Pelosi slams Trump for 'abuse of power' in Roger Stone intervention
But the speaker declined to commit to a congressional investigation.
Speaker Nancy Pelosi said Thursday that President Donald Trump's intervention in the sentencing of longtime ally Roger Stone is an “abuse of power” — mirroring the language of the charge that the House impeached Trump on in December and which he was acquitted of last week by the Senate.
But Pelosi declined to commit to a congressional investigation of the matter, instead pointing to Senate Minority Leader Chuck Schumer's call for an inspector general investigation into political interference in the Stone sentencing. Pelosi also noted that Attorney General William Barr has accepted an invitation to testify before Congress at the end of March, a hearing she said she wished were sooner but was nevertheless good to have officially on the books.
“This is an abuse of power that the president is again trying to manipulate federal law enforcement to serve his political interest,” Pelosi said at her weekly news conference.
The California Democrat declined to articulate her view on whether Congress should pursue additional investigations or take other steps to confront Trump's actions ahead of the 2020 election. But she called for bipartisan resistance to the president’s move to interfere in the justice system.
“This is not what America is about,” Pelosi told reporters. “I would hope that Republicans who respect the rule of law, and I assume most of them do except for the aberration in the White House ... would speak out on this.”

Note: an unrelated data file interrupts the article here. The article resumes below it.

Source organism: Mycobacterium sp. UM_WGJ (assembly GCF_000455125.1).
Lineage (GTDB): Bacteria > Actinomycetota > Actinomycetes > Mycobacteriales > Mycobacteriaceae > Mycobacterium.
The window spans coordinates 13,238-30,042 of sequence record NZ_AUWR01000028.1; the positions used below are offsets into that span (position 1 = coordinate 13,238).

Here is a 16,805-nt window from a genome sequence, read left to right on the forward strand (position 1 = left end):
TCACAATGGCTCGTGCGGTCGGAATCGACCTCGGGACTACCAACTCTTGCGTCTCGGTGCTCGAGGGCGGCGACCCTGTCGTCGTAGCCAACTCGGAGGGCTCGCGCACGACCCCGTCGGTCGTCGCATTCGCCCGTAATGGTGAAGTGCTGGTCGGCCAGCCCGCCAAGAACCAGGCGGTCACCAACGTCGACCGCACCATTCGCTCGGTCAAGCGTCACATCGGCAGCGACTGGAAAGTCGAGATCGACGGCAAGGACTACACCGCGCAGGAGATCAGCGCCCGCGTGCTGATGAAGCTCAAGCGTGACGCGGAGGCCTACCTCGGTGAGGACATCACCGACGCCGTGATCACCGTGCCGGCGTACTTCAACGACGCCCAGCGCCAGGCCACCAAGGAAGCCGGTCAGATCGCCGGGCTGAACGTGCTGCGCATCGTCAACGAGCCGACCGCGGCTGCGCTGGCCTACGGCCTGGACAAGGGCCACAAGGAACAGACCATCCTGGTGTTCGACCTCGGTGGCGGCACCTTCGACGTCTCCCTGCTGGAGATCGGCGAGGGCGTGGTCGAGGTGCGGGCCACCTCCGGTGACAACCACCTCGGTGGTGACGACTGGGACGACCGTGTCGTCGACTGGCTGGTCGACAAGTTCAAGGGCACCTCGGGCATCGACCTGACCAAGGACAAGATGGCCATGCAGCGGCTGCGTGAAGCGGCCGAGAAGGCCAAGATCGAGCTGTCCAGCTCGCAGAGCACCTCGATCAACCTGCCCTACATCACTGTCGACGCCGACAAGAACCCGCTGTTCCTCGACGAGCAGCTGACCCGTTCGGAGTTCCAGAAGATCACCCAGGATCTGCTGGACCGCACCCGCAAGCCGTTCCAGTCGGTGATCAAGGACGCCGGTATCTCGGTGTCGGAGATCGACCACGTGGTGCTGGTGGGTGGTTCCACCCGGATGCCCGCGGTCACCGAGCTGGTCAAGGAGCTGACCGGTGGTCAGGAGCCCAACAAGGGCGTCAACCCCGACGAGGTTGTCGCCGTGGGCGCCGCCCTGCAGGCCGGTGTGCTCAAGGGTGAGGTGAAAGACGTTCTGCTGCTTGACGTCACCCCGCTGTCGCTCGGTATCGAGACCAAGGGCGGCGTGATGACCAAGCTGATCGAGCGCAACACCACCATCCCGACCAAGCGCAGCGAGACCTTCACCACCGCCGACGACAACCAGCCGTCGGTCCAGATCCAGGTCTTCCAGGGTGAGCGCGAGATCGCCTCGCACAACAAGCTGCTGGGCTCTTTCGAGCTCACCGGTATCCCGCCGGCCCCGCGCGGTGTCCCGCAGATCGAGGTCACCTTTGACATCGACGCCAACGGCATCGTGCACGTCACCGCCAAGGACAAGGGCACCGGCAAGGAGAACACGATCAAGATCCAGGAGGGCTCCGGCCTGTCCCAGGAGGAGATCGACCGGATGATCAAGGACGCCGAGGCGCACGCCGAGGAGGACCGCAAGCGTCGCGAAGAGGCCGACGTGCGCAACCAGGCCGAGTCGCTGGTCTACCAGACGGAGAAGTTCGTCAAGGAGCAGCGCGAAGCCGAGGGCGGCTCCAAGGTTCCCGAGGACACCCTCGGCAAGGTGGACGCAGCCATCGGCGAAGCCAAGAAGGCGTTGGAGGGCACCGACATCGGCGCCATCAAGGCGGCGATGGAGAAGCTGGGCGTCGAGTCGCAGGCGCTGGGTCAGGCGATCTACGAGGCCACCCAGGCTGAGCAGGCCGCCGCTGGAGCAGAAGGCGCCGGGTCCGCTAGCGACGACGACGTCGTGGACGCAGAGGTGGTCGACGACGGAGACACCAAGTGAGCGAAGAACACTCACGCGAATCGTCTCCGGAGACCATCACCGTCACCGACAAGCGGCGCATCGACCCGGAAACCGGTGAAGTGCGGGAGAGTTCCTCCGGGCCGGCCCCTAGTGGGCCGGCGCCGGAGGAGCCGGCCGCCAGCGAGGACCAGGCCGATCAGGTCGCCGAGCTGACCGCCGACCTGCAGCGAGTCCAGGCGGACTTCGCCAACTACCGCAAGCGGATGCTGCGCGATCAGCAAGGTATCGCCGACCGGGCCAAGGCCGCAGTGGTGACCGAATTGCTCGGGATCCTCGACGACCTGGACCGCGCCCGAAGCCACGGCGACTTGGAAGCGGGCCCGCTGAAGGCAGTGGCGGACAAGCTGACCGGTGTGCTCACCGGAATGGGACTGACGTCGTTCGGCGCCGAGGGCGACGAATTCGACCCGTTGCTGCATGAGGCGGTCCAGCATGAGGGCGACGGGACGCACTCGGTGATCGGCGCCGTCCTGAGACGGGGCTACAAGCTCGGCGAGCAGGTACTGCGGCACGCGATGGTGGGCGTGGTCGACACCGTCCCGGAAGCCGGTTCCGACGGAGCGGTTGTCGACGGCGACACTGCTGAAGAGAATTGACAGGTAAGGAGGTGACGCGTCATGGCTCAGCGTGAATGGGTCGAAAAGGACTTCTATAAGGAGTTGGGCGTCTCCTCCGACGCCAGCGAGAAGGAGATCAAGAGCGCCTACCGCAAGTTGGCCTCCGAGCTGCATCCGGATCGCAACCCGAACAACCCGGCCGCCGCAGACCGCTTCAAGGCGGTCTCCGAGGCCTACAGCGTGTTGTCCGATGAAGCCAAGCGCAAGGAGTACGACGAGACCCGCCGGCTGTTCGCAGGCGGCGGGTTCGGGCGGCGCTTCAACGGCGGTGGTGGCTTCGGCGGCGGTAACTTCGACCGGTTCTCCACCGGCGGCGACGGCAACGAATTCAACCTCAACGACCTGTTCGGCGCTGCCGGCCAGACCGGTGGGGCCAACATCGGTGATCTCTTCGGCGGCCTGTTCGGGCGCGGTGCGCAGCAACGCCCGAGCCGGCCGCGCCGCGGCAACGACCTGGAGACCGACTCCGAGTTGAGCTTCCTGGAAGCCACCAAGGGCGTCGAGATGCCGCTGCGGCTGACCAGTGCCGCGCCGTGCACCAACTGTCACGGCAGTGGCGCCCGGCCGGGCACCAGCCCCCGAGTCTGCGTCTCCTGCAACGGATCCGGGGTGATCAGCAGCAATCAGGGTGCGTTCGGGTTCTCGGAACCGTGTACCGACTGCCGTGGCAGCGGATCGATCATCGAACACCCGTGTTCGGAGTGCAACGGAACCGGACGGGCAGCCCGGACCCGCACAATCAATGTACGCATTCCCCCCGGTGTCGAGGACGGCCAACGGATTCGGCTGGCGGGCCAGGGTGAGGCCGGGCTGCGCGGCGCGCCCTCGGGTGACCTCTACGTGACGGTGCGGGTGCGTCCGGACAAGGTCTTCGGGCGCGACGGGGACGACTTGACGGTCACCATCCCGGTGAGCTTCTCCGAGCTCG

Stone is slated to be sentenced next week on his conviction for lying to congressional investigators about his efforts to procure damaging information about Hillary Clinton from WikiLeaks and pass them on to the Trump campaign. He was also convicted of threatening a witness and urging him not to testify truthfully to lawmakers.
Prosecutors in the matter recommended Stone face a seven- to nine-year sentence because of the gravity of the investigation he impeded as well as repeated violations of a gag order imposed by the judge in the matter. Hours later, Trump tweeted that the proposed punishment was unfair, and later that day, the Justice Department overruled its own prosecutors and asked the judge for a lesser punishment. Trump later celebrated the move and attributed it to intervention by Barr.
The move alarmed veteran prosecutors and led to howls of protest among Democrats, while Republicans mostly shrugged or offered mild concern.
"Convince me that what Trump has done since the impeachment vote isn’t worse than what he did to warrant impeachment," Sen. Chris Murphy tweeted Wednesday evening.
Even one Senate Democrat who backed Barr's nomination to become attorney general raised concerns about his involvement in the Stone sentencing decision.
"Improper political interference in criminal proceedings and sentencing recommendations, if it occurred, raises serious moral and ethical questions about the independent and impartial application of the law," Sen. Kyrsten Sinema (D-Ariz.) wrote in a letter to DOJ Inspector General Michael Horowitz, urging a review of the matter.
But House Democrats haven't indicated whether they plan to take any specific steps in response to the episode other than questioning Barr about it on March 31, nearly seven weeks from now. Some have privately suggested the House should consider calling the DOJ prosecutors who issued the initial recommendation, all of whom withdrew from the case after Barr's intervention. But it's unclear whether the Judiciary Committee is trying to secure their testimony.
Democrats are also weighing whether to reengage their investigation of Trump's effort to press Ukraine to investigate former Vice President Joe Biden and other Democrats on specious charges, which is what led to the House's impeachment inquiry.